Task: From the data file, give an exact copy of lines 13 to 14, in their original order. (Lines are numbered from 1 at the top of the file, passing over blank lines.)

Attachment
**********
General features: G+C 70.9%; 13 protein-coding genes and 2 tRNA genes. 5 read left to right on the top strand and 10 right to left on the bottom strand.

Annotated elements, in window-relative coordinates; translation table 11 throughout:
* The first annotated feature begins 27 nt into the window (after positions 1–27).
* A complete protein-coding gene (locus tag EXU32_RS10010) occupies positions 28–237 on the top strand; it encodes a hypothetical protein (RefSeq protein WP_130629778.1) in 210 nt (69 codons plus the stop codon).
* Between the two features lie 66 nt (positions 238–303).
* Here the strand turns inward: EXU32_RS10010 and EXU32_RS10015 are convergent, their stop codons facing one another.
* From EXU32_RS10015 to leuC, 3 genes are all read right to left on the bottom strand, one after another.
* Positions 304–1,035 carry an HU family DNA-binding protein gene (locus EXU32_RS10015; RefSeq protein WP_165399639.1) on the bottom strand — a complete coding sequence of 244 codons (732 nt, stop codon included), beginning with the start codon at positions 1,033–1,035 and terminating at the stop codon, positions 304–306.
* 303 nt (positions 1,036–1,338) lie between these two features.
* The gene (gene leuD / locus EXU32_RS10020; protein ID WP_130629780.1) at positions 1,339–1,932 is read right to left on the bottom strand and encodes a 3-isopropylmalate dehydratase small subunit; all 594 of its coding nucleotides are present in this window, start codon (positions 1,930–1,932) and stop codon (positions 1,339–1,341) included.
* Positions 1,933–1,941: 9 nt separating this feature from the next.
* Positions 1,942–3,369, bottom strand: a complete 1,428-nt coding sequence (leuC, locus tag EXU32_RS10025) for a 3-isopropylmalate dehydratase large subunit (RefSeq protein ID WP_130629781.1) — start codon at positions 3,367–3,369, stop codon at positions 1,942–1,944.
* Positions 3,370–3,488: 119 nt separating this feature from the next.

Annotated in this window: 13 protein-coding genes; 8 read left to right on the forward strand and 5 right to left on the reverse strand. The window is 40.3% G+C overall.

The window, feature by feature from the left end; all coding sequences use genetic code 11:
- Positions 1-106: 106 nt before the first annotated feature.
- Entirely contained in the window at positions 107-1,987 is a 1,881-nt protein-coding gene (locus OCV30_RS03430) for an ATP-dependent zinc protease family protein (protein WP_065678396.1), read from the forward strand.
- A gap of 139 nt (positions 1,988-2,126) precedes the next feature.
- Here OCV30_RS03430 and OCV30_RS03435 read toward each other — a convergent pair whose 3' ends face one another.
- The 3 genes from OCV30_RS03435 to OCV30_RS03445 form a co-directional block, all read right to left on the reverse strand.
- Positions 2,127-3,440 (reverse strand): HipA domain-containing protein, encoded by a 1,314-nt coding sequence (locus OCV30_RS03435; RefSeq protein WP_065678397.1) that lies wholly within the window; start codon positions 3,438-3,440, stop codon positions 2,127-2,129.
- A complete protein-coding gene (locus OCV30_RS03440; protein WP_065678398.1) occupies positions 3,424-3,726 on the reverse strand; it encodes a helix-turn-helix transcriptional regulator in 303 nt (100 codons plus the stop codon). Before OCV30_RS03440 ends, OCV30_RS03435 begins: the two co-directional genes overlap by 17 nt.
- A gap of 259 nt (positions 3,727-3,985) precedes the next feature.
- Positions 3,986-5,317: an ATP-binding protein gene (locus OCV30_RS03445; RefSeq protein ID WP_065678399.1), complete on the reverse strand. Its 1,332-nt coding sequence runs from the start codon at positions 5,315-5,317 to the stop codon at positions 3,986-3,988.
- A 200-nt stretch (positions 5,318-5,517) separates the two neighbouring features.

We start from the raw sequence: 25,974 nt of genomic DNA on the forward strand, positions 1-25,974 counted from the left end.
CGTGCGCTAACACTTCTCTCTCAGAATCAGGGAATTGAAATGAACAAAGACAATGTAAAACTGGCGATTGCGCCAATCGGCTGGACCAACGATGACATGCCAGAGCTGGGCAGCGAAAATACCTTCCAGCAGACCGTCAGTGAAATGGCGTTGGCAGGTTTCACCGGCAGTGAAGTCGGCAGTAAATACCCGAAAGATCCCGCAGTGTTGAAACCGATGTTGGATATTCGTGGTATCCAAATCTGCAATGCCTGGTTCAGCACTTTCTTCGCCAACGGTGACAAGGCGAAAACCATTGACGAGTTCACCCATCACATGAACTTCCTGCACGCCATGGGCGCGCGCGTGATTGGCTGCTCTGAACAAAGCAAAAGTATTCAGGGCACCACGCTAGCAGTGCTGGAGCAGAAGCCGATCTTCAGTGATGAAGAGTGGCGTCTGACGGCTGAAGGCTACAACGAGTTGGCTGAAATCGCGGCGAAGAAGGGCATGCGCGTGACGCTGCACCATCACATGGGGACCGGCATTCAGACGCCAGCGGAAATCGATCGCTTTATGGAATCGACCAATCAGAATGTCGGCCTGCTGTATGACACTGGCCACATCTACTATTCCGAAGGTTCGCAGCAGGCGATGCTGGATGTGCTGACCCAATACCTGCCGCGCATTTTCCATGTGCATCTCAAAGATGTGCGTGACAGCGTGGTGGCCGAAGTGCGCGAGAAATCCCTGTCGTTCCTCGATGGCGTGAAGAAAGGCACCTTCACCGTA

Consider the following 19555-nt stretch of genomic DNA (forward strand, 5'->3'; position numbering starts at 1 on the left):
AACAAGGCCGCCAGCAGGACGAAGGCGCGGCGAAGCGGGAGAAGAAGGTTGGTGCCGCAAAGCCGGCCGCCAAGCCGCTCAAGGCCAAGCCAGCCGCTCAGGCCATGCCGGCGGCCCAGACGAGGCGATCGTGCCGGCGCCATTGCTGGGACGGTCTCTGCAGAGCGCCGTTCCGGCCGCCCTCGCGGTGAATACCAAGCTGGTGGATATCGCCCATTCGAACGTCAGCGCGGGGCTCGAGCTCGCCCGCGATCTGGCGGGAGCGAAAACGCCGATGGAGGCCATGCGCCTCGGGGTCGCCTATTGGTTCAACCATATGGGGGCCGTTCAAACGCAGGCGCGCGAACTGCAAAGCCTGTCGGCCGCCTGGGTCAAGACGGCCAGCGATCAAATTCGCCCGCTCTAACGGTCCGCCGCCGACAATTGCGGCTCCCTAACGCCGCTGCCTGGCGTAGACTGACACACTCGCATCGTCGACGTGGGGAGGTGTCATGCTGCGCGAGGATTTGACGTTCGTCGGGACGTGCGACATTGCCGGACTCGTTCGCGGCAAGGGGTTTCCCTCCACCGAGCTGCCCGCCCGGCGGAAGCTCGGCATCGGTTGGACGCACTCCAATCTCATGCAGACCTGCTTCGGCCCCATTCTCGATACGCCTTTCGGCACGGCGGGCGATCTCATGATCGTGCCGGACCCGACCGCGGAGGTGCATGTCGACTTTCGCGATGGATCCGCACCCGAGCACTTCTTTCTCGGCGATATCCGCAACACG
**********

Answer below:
* Positions 3,370–3,488: 119 nt separating this feature from the next.

Annotated in this window: 13 protein-coding genes; 8 read left to right on the forward strand and 5 right to left on the reverse strand. The window is 40.3% G+C overall.